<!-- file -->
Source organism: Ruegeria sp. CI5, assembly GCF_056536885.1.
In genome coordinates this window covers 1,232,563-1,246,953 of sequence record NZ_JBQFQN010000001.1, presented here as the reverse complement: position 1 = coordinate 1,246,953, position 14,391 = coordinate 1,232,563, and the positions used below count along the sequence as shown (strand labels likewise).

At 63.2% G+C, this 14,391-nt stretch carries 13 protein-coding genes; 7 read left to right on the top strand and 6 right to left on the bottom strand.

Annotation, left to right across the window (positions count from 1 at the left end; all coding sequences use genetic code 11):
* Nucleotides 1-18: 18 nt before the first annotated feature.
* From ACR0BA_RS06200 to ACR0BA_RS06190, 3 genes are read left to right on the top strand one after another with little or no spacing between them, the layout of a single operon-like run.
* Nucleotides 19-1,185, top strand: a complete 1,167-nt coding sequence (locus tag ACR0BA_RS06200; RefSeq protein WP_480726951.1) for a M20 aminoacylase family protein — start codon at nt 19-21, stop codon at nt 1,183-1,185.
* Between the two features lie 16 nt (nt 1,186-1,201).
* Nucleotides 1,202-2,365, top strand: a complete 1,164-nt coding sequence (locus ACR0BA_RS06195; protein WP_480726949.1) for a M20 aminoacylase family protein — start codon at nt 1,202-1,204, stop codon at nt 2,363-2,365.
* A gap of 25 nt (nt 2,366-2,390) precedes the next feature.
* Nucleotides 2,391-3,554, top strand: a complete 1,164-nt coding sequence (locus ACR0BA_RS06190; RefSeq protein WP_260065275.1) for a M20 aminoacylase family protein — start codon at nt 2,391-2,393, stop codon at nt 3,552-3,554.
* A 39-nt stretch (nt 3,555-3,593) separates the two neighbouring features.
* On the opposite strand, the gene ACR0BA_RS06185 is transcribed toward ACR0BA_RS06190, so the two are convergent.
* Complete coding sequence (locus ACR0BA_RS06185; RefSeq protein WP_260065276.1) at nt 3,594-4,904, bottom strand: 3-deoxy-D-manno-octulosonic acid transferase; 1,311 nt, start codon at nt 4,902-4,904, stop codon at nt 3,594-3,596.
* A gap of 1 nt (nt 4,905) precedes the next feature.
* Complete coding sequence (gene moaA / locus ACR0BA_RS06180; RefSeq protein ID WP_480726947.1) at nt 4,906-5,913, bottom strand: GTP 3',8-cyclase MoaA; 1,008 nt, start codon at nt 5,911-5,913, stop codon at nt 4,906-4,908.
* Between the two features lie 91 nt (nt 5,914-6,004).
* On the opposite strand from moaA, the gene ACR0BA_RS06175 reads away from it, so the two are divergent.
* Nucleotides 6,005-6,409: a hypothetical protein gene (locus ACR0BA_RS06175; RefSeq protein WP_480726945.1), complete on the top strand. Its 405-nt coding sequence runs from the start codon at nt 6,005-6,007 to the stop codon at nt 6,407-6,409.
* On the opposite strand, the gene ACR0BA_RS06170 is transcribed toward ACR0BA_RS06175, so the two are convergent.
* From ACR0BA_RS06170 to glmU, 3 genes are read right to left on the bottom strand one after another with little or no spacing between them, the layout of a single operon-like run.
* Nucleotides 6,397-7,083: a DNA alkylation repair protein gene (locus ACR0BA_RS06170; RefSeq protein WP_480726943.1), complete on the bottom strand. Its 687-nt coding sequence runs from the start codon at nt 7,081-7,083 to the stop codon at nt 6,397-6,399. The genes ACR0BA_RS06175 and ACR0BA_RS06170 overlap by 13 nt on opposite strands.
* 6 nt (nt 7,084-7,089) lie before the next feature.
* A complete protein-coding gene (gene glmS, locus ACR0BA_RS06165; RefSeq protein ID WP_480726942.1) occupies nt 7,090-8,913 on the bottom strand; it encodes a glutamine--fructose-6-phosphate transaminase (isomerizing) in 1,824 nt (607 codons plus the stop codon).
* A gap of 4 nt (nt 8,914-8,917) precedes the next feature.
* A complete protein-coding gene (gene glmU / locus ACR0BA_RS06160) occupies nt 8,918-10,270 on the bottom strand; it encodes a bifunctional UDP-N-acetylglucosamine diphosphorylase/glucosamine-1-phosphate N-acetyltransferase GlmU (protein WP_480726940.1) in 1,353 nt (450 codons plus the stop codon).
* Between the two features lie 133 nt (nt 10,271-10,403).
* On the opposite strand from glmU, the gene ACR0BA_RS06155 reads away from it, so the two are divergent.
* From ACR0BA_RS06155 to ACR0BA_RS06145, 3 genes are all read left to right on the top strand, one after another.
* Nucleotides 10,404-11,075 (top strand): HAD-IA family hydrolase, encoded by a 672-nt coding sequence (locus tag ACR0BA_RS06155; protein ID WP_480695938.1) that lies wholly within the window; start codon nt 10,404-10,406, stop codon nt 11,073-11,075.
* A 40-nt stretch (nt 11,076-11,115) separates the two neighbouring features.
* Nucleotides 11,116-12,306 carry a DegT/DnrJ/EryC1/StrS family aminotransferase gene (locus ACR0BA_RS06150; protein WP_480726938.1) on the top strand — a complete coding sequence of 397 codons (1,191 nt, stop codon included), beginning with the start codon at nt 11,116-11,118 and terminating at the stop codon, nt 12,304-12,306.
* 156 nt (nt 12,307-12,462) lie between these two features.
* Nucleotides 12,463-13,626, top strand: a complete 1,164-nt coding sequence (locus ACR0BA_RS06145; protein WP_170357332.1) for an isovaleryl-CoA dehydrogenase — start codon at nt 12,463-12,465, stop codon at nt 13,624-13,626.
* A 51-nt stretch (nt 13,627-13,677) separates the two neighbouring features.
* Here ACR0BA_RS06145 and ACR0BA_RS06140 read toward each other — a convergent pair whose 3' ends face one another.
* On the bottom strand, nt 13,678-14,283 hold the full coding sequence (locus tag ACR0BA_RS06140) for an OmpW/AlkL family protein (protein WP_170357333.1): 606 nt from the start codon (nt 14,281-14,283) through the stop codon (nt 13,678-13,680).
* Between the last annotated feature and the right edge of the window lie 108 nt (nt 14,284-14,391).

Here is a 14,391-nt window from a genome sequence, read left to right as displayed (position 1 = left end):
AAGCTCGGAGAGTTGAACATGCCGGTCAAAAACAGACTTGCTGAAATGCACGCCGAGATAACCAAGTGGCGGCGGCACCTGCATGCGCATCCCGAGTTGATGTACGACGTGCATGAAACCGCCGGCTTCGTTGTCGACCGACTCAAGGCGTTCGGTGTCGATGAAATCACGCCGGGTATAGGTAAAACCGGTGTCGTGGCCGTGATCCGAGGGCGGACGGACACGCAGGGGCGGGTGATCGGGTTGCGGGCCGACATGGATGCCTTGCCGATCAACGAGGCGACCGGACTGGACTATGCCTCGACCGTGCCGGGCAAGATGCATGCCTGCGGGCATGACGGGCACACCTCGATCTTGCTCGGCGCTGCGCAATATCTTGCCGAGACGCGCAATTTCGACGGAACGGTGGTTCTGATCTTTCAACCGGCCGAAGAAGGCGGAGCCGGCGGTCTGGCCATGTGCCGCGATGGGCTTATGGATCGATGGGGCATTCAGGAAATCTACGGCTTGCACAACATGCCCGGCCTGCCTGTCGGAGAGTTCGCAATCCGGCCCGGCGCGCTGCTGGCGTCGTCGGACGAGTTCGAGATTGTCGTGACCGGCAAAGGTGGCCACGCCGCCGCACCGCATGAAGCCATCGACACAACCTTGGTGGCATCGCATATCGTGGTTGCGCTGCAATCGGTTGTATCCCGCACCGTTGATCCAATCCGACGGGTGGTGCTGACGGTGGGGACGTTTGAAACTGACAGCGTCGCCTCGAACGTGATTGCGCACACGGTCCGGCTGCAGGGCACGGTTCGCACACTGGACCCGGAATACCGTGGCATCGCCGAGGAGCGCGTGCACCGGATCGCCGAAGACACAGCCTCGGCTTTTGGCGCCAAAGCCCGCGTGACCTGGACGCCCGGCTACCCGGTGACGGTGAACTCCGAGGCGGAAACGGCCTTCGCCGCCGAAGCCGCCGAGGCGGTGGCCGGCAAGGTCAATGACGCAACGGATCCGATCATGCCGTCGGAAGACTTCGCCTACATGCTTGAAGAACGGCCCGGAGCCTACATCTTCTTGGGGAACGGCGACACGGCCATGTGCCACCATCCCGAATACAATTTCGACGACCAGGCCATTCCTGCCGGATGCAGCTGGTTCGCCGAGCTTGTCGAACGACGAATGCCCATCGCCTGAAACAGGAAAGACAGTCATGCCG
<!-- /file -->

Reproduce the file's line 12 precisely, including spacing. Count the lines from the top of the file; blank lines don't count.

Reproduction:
* A 39-nt stretch (nt 3,555-3,593) separates the two neighbouring features.